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The Wood Thrush
by [?]

How completely the life of a bird revolves about its nest, its home! In the case of the wood thrush, its life and joy seem to mount higher and higher as the nest prospers. The male becomes a fountain of melody; his happiness waxes day by day; he makes little triumphal tours about the neighborhood, and pours out his pride and gladness in the ears of all. How sweet, how well-bred, is his demonstration! But let any accident befall that precious nest, and what a sudden silence falls upon him! Last summer a pair of wood thrushes built their nest within a few rods of my house, and when the enterprise was fairly launched and the mother bird was sitting upon her four blue eggs, the male was in the height of his song. How he poured forth his rich melody, never in the immediate vicinity of the nest, but always within easy hearing distance! Every morning, as promptly as the morning came, between five and six, he would sing for half an hour from the top of a locust-tree that shaded my roof. I came to expect him as much as I expected my breakfast, and I was not disappointed till one morning I seemed to miss something. What was it? Oh, the thrush had not sung this morning. Something is the matter; and, recollecting that yesterday I had seen a red squirrel in the trees not far from the nest, I at once inferred that the nest had been harried. Going to the spot, I found my fears were well grounded; every egg was gone. The joy of the thrush was laid low. No more songs from the tree-top, and no more songs from any point, till nearly a week had elapsed, when I heard him again under the hill, where the pair had started a new nest, cautiously tuning up, and apparently with his recent bitter experience still weighing upon him.

There is no nest-builder that suffers more from crows and squirrels and other enemies than the wood thrush. It builds as openly and unsuspiciously as if it thought all the world as honest as itself. Its favorite place is the fork of a sapling, eight or ten feet from the ground, where it falls an easy prey to every nest-robber that comes prowling through the woods and groves. It is not a bird that skulks and hides, like the catbird, the brown thrasher, the chat, or the chewink, and its nest is not concealed with the same art as theirs. Our thrushes are all frank, open-mannered birds; but the veery and the hermit build on the ground, where they may at least escape the crows, owls, and jays, and stand a good chance of being overlooked by the red squirrel and weasel also; while the robin seeks the protection of dwellings and outbuildings. For years I have not known the nest of a wood thrush to succeed. During the season referred to I observed but two, both apparently a second attempt, as the season was well advanced, and both failures. In one case, the nest was placed in a branch that an apple-tree, standing near a dwelling, held out over the highway. The structure was barely ten feet above the middle of the road, and would just escape a passing load of hay. It was made conspicuous by the use of a large fragment of newspaper in its foundation,–an unsafe material to build upon in most cases. Whatever else the press may guard, this particular newspaper did not guard this nest from harm. It saw the egg and probably the chick, but not the fledgeling. A murderous deed was committed above the public highway, but whether in the open day or under cover of darkness I have no means of knowing. The frisky red squirrel was doubtless the culprit. The other nest was in a maple sapling, within a few yards of the little rustic summer-house already referred to. The first attempt of the season, I suspect, had failed in a more secluded place under the hill; so the pair had come up nearer the house for protection. The male sang in the trees near by for several days before I chanced to see the nest. The very morning, I think, it was finished, I saw a red squirrel exploring a tree but a few yards away; he probably knew what the singing meant as well as I did. I did not see the inside of the nest, for it was almost instantly deserted, the female having probably laid a single egg, which the squirrel had devoured.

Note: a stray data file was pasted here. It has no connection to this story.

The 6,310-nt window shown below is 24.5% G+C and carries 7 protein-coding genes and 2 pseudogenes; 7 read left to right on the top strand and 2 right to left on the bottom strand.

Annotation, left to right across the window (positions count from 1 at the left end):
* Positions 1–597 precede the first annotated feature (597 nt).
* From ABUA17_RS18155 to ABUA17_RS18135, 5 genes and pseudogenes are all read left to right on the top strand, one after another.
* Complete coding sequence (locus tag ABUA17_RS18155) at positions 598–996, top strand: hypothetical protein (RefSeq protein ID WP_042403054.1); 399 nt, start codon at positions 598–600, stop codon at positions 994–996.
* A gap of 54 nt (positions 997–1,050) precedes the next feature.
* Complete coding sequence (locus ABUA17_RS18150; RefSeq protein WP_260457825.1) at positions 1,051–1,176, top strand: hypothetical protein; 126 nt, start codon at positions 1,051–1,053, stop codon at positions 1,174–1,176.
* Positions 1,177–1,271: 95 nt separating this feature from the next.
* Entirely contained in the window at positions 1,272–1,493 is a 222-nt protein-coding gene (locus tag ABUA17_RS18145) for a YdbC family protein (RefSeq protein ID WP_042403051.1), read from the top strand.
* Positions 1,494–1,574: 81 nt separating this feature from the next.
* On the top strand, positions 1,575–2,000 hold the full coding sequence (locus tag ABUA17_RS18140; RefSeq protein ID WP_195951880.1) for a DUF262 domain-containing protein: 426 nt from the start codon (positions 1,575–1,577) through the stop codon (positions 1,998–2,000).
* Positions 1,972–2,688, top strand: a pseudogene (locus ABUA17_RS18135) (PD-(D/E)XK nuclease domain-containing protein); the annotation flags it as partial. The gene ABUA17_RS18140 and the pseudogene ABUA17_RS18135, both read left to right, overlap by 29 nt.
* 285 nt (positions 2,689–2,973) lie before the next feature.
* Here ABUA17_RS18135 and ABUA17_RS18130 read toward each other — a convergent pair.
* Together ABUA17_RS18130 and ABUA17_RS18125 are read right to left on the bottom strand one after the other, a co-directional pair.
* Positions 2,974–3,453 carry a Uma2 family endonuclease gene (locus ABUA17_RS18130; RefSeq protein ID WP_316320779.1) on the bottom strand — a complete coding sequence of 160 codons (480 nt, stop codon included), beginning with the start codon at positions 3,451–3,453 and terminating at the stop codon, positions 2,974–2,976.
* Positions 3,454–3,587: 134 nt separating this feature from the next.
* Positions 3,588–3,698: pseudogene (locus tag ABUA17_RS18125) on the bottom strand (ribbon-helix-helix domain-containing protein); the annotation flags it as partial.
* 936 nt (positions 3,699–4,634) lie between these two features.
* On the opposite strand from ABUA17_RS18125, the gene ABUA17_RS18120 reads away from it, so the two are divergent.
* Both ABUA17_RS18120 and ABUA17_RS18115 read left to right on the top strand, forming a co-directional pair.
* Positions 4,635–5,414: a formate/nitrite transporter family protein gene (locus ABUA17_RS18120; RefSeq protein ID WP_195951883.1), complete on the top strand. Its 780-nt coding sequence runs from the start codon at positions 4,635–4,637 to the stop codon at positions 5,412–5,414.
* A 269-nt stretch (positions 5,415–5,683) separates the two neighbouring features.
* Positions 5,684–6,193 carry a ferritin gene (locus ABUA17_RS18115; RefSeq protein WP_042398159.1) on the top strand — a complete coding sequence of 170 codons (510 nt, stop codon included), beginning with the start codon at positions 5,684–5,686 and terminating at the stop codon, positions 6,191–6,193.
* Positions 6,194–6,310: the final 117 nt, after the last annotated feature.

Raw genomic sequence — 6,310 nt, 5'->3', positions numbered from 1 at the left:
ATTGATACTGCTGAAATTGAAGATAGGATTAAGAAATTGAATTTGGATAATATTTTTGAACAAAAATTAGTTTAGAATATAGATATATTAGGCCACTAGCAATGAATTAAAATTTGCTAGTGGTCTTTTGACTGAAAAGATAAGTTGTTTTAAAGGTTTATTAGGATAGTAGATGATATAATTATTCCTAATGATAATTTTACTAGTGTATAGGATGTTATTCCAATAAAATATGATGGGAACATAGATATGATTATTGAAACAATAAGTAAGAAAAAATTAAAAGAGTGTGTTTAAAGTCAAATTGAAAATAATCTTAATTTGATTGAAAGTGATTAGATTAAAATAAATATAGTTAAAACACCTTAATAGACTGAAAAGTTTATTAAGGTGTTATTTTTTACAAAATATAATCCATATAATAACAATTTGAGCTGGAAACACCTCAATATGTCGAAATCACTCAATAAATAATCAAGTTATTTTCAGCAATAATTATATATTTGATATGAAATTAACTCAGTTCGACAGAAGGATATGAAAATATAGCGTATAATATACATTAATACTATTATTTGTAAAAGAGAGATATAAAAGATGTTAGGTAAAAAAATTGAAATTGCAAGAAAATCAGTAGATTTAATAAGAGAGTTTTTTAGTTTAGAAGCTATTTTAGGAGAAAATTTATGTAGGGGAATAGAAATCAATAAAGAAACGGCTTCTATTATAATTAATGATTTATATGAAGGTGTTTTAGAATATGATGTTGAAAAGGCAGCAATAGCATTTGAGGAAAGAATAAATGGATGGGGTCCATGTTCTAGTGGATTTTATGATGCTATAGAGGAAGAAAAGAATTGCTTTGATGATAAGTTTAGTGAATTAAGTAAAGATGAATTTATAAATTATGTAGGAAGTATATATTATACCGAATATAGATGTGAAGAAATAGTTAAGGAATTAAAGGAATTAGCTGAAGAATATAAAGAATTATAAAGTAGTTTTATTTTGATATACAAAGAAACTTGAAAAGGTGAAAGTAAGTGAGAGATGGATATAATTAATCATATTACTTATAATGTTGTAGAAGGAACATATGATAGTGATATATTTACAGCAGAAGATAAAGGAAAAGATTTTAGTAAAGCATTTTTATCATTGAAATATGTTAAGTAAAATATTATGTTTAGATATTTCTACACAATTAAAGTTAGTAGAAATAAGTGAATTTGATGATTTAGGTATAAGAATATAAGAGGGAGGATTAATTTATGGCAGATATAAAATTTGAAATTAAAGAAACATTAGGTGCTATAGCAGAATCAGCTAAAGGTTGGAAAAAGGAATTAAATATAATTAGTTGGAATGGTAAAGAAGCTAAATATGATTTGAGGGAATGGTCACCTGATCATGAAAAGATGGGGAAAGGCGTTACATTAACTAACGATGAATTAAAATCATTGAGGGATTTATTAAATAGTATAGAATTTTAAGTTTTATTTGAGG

One evening, while seated upon my porch, I had convincing proof that musical or song contests do take place among the birds. Two wood thrushes who had nests near by sat on the top of a dead tree and pitted themselves against each other in song for over half an hour, contending like champions in a game, and certainly affording the rarest treat in wood-thrush melody I had ever had. They sang and sang with unwearied spirit and persistence, now and then changing position or facing in another direction, but keeping within a few feet of each other. The rivalry became so obvious and was so interesting that I finally made it a point not to take my eyes from the singers. The twilight deepened till their forms began to grow dim; then one of the birds could stand the strain no longer, the limit of fair competition had been reached, and seeming to say, “I will silence you, anyhow,” it made a spiteful dive at its rival, and in hot pursuit the two disappeared in the bushes beneath the tree.